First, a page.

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Emilia Breitenbach, University of Michigan-Ann Arbor
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Phil Myers, University of Michigan-Ann Arbor
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John Berini, Special Projects
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Life Expectancy

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No information was found on the longevity of M. truongsonensis in the wild or captivity.

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bibliographic citation
Breitenbach, E. 2011. "Muntiacus truongsonensis" (On-line), Animal Diversity Web. Accessed April 27, 2013 at http://animaldiversity.ummz.umich.edu/site/accounts/information/Muntiacus_truongsonensis.html
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Emilia Breitenbach, University of Michigan-Ann Arbor
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Phil Myers, University of Michigan-Ann Arbor
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John Berini, Special Projects
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Morphology

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Muntiacus truongsonensis is one of the smaller members of Muntiacus. The exact size of M. truongsonensis is unknown, but it has been described to be approximately 15 kg by local hunters. It has black fur on its legs and bright orange fur on its head. Dorsal pelage is brown and it has a broad flat tail with black dorsal fur and long white ventral fur which distinguishes it from its similar sized relative, Muntiacus rooseveltorum. It has white rings surrounding each hoof. Similar to other muntjac species, M. truongsonensis has ridges running from the top of the snout to the apex of the head, which give rise to short, simple, burred antlers that are hidden by tufts of long fur at the top of the head. Like those of many species of Muntiacus, the canines of M. truongsonensis are long and tusk-like. Muntiacus truongsonensis is the only muntjac species in which females and males have similarly sized canines. No description has been given of juvenile M. truongsonensis. However, many related cervids, including species in Muntiacus, have young with spotted coats.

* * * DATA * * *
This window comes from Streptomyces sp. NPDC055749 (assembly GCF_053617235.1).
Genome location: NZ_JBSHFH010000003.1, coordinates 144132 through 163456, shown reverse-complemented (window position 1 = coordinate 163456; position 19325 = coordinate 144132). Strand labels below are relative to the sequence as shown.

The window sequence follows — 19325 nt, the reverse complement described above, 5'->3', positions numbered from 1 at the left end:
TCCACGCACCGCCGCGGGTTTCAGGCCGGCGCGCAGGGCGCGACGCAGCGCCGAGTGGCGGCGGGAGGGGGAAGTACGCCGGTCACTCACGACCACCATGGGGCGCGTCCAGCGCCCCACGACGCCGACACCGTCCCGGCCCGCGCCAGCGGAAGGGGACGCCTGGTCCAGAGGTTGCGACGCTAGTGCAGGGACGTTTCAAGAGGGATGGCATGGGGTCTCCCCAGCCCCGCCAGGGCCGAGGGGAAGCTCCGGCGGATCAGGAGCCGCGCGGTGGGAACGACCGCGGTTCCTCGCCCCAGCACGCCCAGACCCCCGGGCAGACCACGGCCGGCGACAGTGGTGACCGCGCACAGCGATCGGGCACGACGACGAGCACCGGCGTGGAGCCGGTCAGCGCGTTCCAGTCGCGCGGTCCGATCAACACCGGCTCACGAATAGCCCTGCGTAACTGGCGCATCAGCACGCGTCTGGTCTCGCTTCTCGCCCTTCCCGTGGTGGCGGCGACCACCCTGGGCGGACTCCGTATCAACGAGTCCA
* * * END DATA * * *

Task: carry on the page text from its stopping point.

Other Physical Features: endothermic ; homoiothermic; bilateral symmetry

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Breitenbach, E. 2011. "Muntiacus truongsonensis" (On-line), Animal Diversity Web. Accessed April 27, 2013 at http://animaldiversity.ummz.umich.edu/site/accounts/information/Muntiacus_truongsonensis.html
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Emilia Breitenbach, University of Michigan-Ann Arbor